“我的亲丽萃!”

“唔!我知道,你总是太容易发生好感。你从来看不出人家的短处。在你眼睛里看来,天下都是好人,你都看得顺眼。我生平从来没听见你说人家的坏话。”

“我倒希望不要轻易责难一个人,可是我一向都是想到什么就说什么。”

“我知道你是这样的,我对你感到奇怪的也就是这种地方。凭你这样一个聪明人。为什么竟会忠厚到看不出别人的愚蠢和无聊!你走遍天下,到处都可以遇到伪装坦白的人。可是,这可只有你做得到。那么,你也喜欢那位先生的姐妹们吗?她们的风度可比不上他呀。”

“初看上去的确比不上。不过跟她们攀谈起来,就觉得她们也都是些讨人喜欢的女人。听说彬格莱小姐将要跟她兄弟住在一起,替他料埋家务;她要不是个好邻居,那才怪呢。”

伊丽莎白听着姐姐的话,嘴上一声不响,心里可并不信服。她比她姐姐的观察力来得敏锐,脾气她没有姐姐那么好惹,因此提到彬家姐妹,她只要想想她们在跳舞场里的那种举止,就知道她们并不打算要讨一般人的好。而且她胸有城府,决不因为人家等待她好就改变主张,她不会对她们发生多大好感的。事实上她们都是些非常好的小姐;她们并不是不会谈笑风生,问题是在要碰到她们高兴的时候;她们也不是不会待人和颜悦色,问题在于她们是否乐意这样做。可惜的是,她们一味骄傲自大。她们都长得很漂亮,曾经在一个上流的专科学校里受过教育,有两万镑的财产,花起钱来总是挥霍无度,爱结交有身价地位的人,因此才造成了她们在各方面都自视甚高,不把别人放在眼里。她们出生于英格兰北部的一个体面家族。她们对自己的出身记得很牢,可是却几乎忘了她们兄弟的财产以及她们自己的财产都是做生意赚来的。

彬格莱先生从他的父亲那儿只承继了一笔将近十万镑的遗产。他父亲生前本来打算购置些田产,可惜没有了却心愿就与世长辞了。彬格莱先生同样有这个打算,并且一度打算就在自己故乡购置,不过目前他既然有了一幢很好的房子,而且有庄园听他任意使用,于是那些了解他性格的人都说,象他这样一个随遇而安的人,下半辈子恐怕就在尼日斐花园度过,购置田产的事又要留给下一代去做了。他的姐妹们倒反而替他着急,希望早些购置产业;不过尽管他现在仅仅是以一个租户的身分在这儿住了下来,彬格莱小姐还是非常愿意替他掌管家务,再说那位嫁了个穷措大的赫斯脱太太,每逢上弟弟这儿来作客,依旧象是到了自己家里一样。当时彬格莱先生成年还不满两个年头,只因为偶然听到人家推荐尼日斐花园的房子,他便来到这儿看看。他里里外外看了半个钟头,地段和几间主要的房间都很中他的意,加上房东又把那幢房子大大赞美了一番,那番话对他也是正中下怀,于是他就当场租了下来。他和达西虽然性格大不相同,彼此之间友谊却始终如一。达西所以喜欢彬格莱,是因为彬格莱为人温柔敦厚、坦白直爽,尽管个性方面和他自己极端相反,而他自己也从来不曾觉得自己的个性有什么不完美的地方。达西很器重彬格莱,因此彬格莱对他极其信赖,对他的见解也推崇备至。在智力方面讲,达西比他强──这并不是说彬格莱笨,而是说达西聪明些。达西为人兼有傲慢、含蓄和爱挑剔的性子,他虽说受过良好的教养,可是他的风度总不受人欢迎。从这一方面讲,他的朋友可比他高明了。彬格莱无论走到哪儿,一定都会讨人喜欢,达西却始终得罪人。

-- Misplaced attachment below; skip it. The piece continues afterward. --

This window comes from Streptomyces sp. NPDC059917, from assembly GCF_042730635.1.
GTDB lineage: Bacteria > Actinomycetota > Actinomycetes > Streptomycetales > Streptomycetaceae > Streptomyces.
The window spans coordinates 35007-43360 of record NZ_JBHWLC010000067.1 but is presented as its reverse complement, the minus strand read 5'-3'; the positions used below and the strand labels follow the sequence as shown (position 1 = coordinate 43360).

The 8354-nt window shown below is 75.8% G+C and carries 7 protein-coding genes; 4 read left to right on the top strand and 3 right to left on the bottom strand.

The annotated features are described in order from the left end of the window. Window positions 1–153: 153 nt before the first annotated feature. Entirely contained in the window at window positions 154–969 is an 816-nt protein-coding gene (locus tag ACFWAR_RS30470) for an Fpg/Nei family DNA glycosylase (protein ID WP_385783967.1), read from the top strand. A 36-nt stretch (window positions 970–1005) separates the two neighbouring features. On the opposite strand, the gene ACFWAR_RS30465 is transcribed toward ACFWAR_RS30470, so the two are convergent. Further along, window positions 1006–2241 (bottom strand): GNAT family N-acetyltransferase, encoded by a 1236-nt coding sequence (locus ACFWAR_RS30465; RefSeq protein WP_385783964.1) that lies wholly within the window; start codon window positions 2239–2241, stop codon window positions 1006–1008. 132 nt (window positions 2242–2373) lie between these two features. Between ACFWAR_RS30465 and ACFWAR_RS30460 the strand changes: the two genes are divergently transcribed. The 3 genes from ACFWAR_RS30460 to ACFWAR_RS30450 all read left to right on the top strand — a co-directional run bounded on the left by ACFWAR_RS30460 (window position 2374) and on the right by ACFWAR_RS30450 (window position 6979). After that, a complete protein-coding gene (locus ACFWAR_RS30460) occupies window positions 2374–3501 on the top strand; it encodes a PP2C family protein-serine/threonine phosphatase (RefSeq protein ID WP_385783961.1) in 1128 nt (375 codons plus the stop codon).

从他俩谈起麦里屯舞会的态度来看,就足见两人性格的不同。彬格莱说,他生平从来没有遇到过什么人比这儿的人更和蔼,也没有遇到过什么姑娘比这儿的姑娘更漂亮;在他看来,这儿每个人都极其和善,极其殷勤,不拘礼,不局促,他一下子就觉得和全场的人都相处得很熟;讲起班纳特小姐,他想象不出人间会有一个比她更美丽的天使。至于达西,他总觉得他所看到的这些人既不美,又谈不上风度,没有一个人使他感兴趣,也没有一个人对他献殷勤,博取他的欢心。他承认班纳特小姐是漂亮的,可惜她笑得太多。赫斯脱太太姐妹同意他这种看法──可是她们仍然羡慕她,喜欢她,说她是个甜姐儿,她们并不反对跟她这样的一位小姐做个深交。班纳特小姐就这样成为一个甜姐儿了,她们的兄弟听到了这番赞美,便觉得今后可以爱怎么样想她就怎么样想她了。